The Gang – A visual story by Laura Leal

The gang – the cool kids whose only ‘crime’ against a uniform and standardised world is to be themselves unapologetically – to be different. The kids who squarely fit the definition of a cool kid – trendsetters who are worthy of emulation – is what I see when I look at the three faces staring at me through the photo above. In their mind they are not cool, nope, not at all. They are just being themselves, and you know what? I can almost believe it. I can almost believe that their ‘cool-kid’ spirit is an innate thing; something they were born with. That is why the ‘drip’ comes so effortlessly. It’s the type of cool that you could never try to imitate. Not because there is some God in the sky who governs and dictates the wave of ‘cool’ that exists in the world, but because the cool streak does not come from trying to be like them, the cool comes from being more and more like yourself.

“Nah man, just be yourself. Live your best life” is what I can hear them say, which is easier said than done. See, they may be cool but they are the misfits, the weirdos, the outliers only because they dare to be, do, and say what everyone else is afraid of being, doing, and/ or saying. Their unapologetic spirit comes with a sense of freedom that many want to have but can’t have because they are held down by their invisible chains of fear. While everyone else contemplates on whether or not they want to be a part of the gang or try to figure out how they feel about the gang, you will find this bunch in their own space living their best life and taking portrait images of themselves like the one you see above. That is the conclusion to the little story I have created in my head about the four individuals in these images. That was me reading between the lines, and that is what I have grown to love about Laura Leal’s photography; her ability to tell you a story that you can also add to and engage with.

‘The Gang’ is one of Laura’s many captivating photo series, having originally been created for a fashion editorial for Metal magazine. Laura Leal’s photography to me is like chilling in a field of yellow daffodils on a warm and beautiful spring day – enjoying picturesque moments filled with rich earthy smells, the warmth of the sun, clear blue skies, a heart-warming view of a yellow sea of flowers, and birds chirping in praise of the beauty and glory that is mother nature. Her photography is very refreshing and poetic. It brings a softness and gentleness that is both captivating and heart-warming – creating a safe space for one to let their guard down and open up to exploring that which she is exploring in every image.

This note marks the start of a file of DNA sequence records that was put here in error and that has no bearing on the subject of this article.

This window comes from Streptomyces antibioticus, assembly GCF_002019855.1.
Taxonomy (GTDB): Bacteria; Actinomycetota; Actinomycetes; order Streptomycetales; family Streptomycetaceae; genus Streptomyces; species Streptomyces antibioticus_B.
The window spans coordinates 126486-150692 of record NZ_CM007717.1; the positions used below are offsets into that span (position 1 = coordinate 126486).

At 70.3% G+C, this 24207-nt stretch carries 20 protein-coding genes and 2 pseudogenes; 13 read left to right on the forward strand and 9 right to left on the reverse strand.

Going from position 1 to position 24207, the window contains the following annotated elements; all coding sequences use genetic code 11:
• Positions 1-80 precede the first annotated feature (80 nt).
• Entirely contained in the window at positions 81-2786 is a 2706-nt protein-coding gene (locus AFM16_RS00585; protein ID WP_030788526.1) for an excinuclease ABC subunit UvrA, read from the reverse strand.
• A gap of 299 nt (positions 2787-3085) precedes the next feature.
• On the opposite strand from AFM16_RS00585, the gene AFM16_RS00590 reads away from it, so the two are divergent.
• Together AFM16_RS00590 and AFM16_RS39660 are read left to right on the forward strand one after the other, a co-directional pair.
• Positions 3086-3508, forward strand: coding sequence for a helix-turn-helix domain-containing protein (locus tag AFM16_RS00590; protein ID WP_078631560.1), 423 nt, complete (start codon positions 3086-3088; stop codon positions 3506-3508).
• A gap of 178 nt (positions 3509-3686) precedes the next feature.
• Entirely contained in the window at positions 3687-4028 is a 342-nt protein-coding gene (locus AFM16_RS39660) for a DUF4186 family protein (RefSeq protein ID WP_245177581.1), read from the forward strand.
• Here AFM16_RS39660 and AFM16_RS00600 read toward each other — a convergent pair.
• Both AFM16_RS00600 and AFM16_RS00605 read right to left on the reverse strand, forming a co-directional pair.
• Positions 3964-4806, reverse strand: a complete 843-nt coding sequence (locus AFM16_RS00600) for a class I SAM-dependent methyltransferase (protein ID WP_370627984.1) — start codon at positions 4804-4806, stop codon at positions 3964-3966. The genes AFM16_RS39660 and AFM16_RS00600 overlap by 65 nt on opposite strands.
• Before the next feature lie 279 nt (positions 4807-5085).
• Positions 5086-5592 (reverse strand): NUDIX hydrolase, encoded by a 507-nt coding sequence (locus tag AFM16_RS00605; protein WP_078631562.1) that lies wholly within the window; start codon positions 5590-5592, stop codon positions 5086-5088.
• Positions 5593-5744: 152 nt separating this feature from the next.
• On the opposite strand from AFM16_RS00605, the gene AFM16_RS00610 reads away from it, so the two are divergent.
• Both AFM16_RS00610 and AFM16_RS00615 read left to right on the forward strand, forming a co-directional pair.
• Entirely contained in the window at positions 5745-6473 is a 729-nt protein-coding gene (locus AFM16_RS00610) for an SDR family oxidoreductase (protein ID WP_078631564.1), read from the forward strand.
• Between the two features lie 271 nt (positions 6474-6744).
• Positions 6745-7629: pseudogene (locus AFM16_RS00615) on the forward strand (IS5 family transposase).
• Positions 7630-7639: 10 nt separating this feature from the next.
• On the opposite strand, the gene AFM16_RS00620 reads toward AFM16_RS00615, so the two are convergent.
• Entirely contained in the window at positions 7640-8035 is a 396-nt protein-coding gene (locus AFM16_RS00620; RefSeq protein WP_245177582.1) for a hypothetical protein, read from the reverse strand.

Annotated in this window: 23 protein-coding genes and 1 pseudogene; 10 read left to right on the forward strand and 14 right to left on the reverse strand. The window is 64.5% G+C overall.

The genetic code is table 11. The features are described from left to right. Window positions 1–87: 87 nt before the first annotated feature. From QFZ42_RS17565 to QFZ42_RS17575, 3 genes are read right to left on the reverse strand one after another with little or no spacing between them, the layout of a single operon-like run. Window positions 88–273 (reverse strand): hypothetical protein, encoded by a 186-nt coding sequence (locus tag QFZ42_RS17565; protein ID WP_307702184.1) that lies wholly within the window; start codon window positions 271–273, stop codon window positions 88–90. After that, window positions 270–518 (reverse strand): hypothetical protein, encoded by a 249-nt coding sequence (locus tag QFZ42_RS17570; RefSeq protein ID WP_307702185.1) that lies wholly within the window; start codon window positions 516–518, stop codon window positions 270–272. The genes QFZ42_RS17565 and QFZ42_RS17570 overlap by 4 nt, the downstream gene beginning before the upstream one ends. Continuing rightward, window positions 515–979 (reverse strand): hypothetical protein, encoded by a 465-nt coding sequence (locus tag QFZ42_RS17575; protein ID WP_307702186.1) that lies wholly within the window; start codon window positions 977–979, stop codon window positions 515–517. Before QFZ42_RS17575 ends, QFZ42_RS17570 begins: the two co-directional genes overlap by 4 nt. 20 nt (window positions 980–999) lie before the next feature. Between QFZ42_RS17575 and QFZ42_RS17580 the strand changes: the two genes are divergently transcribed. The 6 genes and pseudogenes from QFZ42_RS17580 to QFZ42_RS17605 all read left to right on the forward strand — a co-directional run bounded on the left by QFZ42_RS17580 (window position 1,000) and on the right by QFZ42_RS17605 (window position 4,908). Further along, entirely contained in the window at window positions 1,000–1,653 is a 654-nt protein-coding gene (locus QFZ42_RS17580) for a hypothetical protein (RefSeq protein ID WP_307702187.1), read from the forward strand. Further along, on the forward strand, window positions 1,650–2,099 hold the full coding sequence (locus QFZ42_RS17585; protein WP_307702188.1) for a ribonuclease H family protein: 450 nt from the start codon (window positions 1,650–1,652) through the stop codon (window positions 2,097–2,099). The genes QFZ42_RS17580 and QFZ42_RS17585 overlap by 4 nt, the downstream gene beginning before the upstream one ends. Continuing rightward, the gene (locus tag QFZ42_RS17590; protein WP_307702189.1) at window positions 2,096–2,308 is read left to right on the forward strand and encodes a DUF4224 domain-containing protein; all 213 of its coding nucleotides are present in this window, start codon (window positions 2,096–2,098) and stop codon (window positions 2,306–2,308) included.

“I’m my pictures you never know, that’s the mystery. It’s just a suggestion and you leave it to the audience to put what they want on it. It’s fashion in disguise.” – Deborah Turbeville

In Laura’s photography the story is plain and simple to see, but there is always something that begs you to go deeper – to immerse yourself even further – to read between the lines and to unlock the mystery. This feeling implores you to play along and continue to fill in the blanks that it seems she has laid before you fill. Not because she could not fill them in herself. She could have if she wanted to, but where would the fun be in that? It’s like she intentionally makes sure that she leaves the door open for you to come in and share in the story that is being depicted, just like the late great Deborah Turbeville did in her photography.

Known widely for her fashion photography, Laura has shared her skill and assumed her position behind the lens in fashion editorials for high-fashion magazines such as Vogue Spain, Cake magazine, and Lula Japan. If you ask me Laura Leal has created her own kind of cool – a coolness that she may not be aware of because it’s not forced, rehearsed or imitated  from someone else – it comes from being true to herself; that is being true to her aesthetic, and true to her craft. She is a true member of the gang – the cool peeps whose only joy comes from adding to the world’s creative culture and being themselves unapologetically – being different.

Styled by: Eva Bernal

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